Glock mags - "drop free" and "non drop free"
As a new G17C owner, I have to ask what the difference is between the "drop free" and "non drop free" magazines. Mine came with two 10rd mags that drop freely from the gun when I press the mag release button. Therefore, I can only suppose that the "non drop free" mags do not do this when the mag release button is pressed. Is this what is meant by "drop free" and "non drop free" magazines? If so, why did anyone make "non drop free" magazines? Can they be modified to make them drop freely? Is there a benefit to NDF mags? Are they difficult to get out?
Sorry if I am way off, and thanks for the help!
The "Original" Glock 17, bought back '85-86 came with NDF mags. These put simply did not have the metal lining that the "drop free" mags of today have, so mag sides swelled, due to rounds loaded in it and became NDF.
FWIW, most of my original NDF G-17 and G-21 mags, would after being emptied from shooting drop clear after round pressure was removed.
Believe this issued came up as more and more PDs began using Glocks and issue of "tactical reloads" came up....., a NDF mags (not empty) would not drop, resulting in manual extraction.
I prefer the Non-Drop Free mags for conceiled carry. When I carry my Glock 22 I only carry one mag. (Hey if 15 rnds of 40 S&W won't get the job done you probably need to start running.) OK the ND free mag won't accidently get ejected from the gun as easy. If you're carrying inside the waist band as you move about there's a chance of having accidental mag ejection with the drop free mags.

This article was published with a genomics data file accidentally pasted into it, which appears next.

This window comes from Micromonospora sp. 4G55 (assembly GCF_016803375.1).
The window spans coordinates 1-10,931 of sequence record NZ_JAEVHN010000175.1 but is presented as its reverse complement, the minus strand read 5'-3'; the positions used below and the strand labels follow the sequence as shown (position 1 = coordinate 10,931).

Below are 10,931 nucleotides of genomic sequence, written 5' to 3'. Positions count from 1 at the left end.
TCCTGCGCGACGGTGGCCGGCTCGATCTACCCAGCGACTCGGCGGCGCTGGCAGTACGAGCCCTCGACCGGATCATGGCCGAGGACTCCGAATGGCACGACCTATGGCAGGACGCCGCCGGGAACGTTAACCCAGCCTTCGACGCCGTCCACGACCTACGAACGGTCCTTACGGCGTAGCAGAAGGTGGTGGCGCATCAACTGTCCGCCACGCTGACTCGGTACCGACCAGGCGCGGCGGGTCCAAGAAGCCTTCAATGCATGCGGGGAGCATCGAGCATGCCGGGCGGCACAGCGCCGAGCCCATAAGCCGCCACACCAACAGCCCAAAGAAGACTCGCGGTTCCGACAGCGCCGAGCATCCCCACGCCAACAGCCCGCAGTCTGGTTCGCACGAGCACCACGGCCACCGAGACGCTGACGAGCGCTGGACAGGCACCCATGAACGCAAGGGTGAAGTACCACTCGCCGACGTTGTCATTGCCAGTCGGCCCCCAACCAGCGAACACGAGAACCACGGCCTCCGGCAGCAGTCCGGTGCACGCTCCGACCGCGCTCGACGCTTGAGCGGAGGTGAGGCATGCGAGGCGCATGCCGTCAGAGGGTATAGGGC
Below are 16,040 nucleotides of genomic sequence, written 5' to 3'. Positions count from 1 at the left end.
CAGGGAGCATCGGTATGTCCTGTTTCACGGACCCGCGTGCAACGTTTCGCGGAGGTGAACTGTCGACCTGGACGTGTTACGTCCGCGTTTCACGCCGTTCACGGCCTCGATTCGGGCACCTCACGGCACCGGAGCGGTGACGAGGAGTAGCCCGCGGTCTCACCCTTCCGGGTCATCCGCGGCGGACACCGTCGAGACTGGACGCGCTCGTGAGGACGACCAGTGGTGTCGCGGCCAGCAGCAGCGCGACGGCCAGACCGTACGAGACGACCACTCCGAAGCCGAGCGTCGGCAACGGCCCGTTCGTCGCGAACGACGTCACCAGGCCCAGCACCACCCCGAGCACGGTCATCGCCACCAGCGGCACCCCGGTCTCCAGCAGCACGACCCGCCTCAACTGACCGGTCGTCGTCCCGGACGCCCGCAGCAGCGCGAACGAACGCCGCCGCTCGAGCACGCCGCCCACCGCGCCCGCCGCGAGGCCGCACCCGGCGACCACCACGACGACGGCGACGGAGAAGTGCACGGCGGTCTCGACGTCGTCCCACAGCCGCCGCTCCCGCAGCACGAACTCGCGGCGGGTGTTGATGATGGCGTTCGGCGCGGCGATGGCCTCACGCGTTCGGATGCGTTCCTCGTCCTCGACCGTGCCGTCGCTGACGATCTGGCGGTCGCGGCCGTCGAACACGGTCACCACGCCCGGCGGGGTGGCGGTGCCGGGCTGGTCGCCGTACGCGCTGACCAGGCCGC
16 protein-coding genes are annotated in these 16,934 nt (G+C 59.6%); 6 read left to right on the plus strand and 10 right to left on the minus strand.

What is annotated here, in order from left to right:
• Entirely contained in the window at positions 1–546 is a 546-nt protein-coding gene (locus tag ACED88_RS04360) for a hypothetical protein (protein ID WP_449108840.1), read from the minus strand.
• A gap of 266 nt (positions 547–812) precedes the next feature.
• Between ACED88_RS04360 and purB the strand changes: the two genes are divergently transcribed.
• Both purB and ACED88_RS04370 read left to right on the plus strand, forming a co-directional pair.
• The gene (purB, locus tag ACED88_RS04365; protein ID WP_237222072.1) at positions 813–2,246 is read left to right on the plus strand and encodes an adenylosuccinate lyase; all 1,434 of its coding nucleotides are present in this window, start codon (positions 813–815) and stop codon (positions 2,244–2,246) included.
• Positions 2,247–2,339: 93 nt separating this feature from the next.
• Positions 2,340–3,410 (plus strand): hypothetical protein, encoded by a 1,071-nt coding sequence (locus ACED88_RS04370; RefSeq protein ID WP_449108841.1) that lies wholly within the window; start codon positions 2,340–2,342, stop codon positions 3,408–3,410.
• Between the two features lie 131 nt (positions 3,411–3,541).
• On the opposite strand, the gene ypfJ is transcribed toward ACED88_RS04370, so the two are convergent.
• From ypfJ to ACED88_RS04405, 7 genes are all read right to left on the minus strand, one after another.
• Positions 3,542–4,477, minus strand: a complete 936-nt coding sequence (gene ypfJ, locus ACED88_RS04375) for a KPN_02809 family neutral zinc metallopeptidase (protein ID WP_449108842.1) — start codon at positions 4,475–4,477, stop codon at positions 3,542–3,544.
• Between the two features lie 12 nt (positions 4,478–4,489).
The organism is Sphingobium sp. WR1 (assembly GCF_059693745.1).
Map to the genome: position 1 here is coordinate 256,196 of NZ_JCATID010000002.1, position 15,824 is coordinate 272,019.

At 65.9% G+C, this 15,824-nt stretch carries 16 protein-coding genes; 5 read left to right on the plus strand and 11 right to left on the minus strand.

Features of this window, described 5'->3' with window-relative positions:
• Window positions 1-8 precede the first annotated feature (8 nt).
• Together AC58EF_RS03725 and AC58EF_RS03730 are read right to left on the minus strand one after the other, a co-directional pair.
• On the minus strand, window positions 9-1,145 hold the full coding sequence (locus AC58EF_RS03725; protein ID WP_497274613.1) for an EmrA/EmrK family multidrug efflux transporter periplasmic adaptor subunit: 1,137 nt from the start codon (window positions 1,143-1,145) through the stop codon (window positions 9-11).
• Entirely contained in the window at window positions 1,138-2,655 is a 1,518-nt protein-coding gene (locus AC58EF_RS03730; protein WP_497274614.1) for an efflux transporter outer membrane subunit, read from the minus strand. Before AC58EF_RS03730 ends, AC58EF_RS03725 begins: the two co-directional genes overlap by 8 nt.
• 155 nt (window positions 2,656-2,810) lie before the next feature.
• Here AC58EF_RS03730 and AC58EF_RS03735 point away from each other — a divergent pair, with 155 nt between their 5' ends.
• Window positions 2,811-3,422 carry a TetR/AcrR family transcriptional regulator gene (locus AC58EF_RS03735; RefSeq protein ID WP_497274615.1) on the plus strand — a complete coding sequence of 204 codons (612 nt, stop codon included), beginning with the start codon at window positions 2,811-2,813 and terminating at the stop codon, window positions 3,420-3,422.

European doctrine (I think from the Nazis) was that pistol magazines should NOT drop free as ammo would be easy to find on a battlefield, while magazines would not be as easy to find, so the first Glocks were made to generally not drop free.
As Mr.-wilson states this is not the procedure with US police departments and glock started making metal lined mags that would more reliably drop free, though Glock does not guarantee that even the metal lined mags will drop free. The metal lined mags have a square cut out at the top rear of the magazine (where the primer on a round is located if there is a round in the magazine) on the non drop mags the cut is round. You can see the metal lining through the holes next to the markings for the number of rounds in the pistol anyway.
Most non metal lined mags drop free if they are not completely loaded. You can sometimes get non metal lined mags to drop free by spraying Armor All on them. The non drop mags will still come out a little bit, then you rip them out.
With 18 rounds I don't think it's too likely to come up, but I think a spare mag is worthwhile in case the magazine in the pistol malfunctons.
To be honest I think drop free mags have the most benifit to a competition shooter. I shoot USPSA/IPSC matches and need drop free mags.
In a real life defensive shooting you'll most likely shoot to slide lock (empty the mag) before you do a mag change. The reason being you got other things to think about besides counting your rounds.
In a pistol match when you examine a stage you do count your rounds and plan you mag changes. I figure out where I can mag a mag change without losing time on the stage. Usually it is running between 2 different arrays of targets. Often I drop the mag with several rounds still in it. If it were a non drop free mag I would have to pull the mag out with my weak hand. Thus losing a split second on that stage. I need that mag to drop free the second I hit that mag release even if I only fired one round out of that mag.
Not all FML mags actually drop free and you may have to tune them until they do.
One other point concerns those of us who are left handed. The mag release buton is right near my index finger.
I shoot only drop free mags in competition, but only carry non drop free mags "in real life".